So, settle down. I’m going to take you on a little journey through time and space. Our destination is a house in a small village in rural Oxfordshire, UK, in the mid-’70s, and it’s a Saturday evening, around five.
There’s a young family, settling down around the TV for a weekly ritual. Mum’s bringing in a tray of food: slivers of toast, some egg mayonnaise or grated cheese to put on them; there are sliced meats, crackers and crisps (chips to you) and a few bits of tomato, celery and cucumber that the children possibly won’t eat. Oh, and some plastic cups of orange squash. They’re preparing for a sofa picnic. They do this every week. It’s time for Doctor Who.
That sounds very much like how my family watched Lois and Clark: The New Adventures of Superman in the 90s…
Sunday evening: Toast, eggs, mayo, & cheese. You build your own sandwich and take it to the couch. Then mom comes around with napkins (because no one bothered to get one on their own). What is it with eggs & toast as a ritual tv-watching meal?
Ferg & I will have to pick a show to do that with our own kids. I’m gonna throw Top Gear or Mythbusters out there as likely choices, since Ferg & I rarely watch the same scripted shows (except for ones that are really really inappropriate for kids).
Of course Doctor Who will happen for my kids at some point too. But that will be special mommy & kiddos time :-)
Presidents on both sides have a lot of victories…and a lot of embarrassments. They have all tried to increase their power. Some of them betrayed their voters. Others just proved that their policies were crap and they ran the country into a ditch.
You would have to have the most wildly swinging political beliefs to vote straight down the party ticket and be happy with your candidate for a century. The Presidents may share a letter after their name, but there is no way two Presidents from opposite ends of the century would agree on much of anything.
Voting isn’t about supporting a color, animal, or party. It’s about being on the right side of history. How many times have you actually voted on the side that accomplished something great, and not just the side that won? If you ask me, every voter in this country should be registered independent.
Incidentally, in blind taste tests, most people (who think they are brand loyal), can’t distinguish Budweiser, Coors and Miller from each other. That’s because, like most political promises, they’re all crap.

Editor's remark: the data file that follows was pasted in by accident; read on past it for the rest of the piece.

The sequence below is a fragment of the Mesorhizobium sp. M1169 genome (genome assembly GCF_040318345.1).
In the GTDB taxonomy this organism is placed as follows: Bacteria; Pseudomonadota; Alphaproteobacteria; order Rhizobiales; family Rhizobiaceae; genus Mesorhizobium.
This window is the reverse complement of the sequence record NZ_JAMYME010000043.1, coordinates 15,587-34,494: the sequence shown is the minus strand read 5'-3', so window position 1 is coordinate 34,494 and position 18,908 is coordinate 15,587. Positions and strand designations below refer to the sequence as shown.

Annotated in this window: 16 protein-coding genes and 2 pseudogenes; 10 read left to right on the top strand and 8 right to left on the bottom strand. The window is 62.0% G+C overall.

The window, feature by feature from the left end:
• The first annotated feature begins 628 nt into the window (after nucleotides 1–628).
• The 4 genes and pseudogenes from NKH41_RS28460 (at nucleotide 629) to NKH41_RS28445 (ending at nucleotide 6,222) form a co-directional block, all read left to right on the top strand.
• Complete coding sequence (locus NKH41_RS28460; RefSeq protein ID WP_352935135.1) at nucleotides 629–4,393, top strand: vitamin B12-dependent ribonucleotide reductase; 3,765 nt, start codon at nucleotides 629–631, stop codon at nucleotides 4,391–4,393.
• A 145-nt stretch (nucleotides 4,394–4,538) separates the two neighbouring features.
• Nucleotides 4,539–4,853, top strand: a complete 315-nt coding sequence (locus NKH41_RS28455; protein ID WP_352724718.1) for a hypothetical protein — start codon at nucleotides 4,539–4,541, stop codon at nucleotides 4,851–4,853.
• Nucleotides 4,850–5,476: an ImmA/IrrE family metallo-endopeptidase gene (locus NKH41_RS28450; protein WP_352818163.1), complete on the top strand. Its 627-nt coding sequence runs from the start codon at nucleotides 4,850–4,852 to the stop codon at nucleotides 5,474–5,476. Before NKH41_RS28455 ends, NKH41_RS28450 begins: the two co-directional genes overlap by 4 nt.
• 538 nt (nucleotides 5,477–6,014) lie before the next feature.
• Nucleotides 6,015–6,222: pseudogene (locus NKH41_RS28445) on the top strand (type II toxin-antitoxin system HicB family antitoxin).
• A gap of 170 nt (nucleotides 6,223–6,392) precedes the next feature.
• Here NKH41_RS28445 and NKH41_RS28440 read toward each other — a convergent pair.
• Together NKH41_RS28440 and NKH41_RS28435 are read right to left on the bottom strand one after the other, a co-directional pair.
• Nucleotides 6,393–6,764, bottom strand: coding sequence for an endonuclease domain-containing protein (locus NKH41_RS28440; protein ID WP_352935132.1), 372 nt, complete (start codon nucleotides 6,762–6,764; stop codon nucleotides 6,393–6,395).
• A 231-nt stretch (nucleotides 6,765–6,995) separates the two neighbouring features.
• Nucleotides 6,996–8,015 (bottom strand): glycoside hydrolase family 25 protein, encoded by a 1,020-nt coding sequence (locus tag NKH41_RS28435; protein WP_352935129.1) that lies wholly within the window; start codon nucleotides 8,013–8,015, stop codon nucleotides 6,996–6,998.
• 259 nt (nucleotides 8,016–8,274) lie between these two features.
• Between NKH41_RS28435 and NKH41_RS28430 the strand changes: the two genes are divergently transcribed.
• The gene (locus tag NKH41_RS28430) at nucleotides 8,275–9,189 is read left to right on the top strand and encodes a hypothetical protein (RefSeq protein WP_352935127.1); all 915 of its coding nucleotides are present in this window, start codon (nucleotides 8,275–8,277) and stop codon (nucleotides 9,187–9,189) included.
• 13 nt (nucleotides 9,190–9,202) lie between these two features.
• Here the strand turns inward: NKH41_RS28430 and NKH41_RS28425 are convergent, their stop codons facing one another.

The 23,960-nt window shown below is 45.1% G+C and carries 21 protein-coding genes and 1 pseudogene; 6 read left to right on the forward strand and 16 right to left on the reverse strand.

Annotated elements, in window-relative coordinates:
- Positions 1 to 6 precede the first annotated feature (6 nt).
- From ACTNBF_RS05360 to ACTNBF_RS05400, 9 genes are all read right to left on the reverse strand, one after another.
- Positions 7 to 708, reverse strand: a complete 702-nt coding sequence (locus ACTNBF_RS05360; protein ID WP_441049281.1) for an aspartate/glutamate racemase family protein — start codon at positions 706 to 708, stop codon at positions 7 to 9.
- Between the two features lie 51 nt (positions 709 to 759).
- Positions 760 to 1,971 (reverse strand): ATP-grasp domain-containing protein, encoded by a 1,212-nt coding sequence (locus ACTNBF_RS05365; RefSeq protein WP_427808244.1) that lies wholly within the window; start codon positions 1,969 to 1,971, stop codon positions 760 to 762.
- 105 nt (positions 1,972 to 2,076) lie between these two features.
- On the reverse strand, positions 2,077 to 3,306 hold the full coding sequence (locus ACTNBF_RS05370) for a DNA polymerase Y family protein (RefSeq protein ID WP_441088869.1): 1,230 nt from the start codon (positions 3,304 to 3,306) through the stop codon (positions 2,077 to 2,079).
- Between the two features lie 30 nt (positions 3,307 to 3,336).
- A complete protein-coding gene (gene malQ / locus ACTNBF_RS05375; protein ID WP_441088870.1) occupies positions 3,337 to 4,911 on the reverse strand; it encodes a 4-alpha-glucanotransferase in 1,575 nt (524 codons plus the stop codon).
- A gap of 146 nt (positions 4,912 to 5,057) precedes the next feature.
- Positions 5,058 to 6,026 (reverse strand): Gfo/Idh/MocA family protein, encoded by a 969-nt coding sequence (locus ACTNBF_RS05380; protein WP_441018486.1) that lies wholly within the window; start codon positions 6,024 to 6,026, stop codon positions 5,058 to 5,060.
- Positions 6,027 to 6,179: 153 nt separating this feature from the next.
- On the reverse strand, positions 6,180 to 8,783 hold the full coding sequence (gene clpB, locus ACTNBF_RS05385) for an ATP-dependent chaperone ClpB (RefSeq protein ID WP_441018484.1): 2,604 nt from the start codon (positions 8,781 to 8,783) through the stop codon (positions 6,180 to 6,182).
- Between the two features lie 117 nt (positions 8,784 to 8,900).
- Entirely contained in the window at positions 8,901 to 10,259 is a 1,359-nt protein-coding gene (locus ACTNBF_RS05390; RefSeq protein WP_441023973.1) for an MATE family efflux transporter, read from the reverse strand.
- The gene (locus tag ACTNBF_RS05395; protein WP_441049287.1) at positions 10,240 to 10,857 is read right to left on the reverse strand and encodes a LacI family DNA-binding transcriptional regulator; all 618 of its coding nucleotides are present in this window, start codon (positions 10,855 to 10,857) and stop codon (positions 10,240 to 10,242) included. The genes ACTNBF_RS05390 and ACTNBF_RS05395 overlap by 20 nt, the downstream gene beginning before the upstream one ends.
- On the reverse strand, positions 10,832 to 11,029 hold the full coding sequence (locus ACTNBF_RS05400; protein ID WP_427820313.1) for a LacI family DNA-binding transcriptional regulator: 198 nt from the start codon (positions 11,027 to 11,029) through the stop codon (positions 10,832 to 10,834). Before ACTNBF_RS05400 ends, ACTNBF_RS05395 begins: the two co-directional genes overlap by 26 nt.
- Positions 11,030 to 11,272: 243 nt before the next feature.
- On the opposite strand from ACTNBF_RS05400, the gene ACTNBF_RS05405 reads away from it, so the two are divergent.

"It’s all too easy to forget that there’s a human being on the other end of the Internet. That human being has a name. That human being has friends and family; hopes, fears, and dreams. The person behind those words and that avatar is loved by people, and that person loves them in return."
"what I saw was viewed by a not-insignificant number of participants as a statement against censorship, an affirmative statement for the rights of an individual to express an unpopular opinion. They fully support the rights of same-sex couples to marry, but feel even more passionate about freedom of expression; they weren’t there to support this man’s goals and beliefs, they were simply there to support his right to have them."
"For what it’s worth, I never supported mayors telling a restaurant it couldn’t open in their cities for political reasons — that’s unconstitutional, stupid, and wrong. I believe very strongly in the rights of individuals to express unpopular opinions, but I also believe even more strongly that people who love each other have the fundamental right to marry, and in this case, especially considering the millions and millions of dollars this man has spent trying to deny same-sex couples that right, I hope his unpopular opinion has negative consequences for him and his company. I hope that the incredible number of people who turned out to give him time and money will give an equal amount of time and money at a homeless shelter, or some other organization that desperately needs that time and money to help people who are suffering."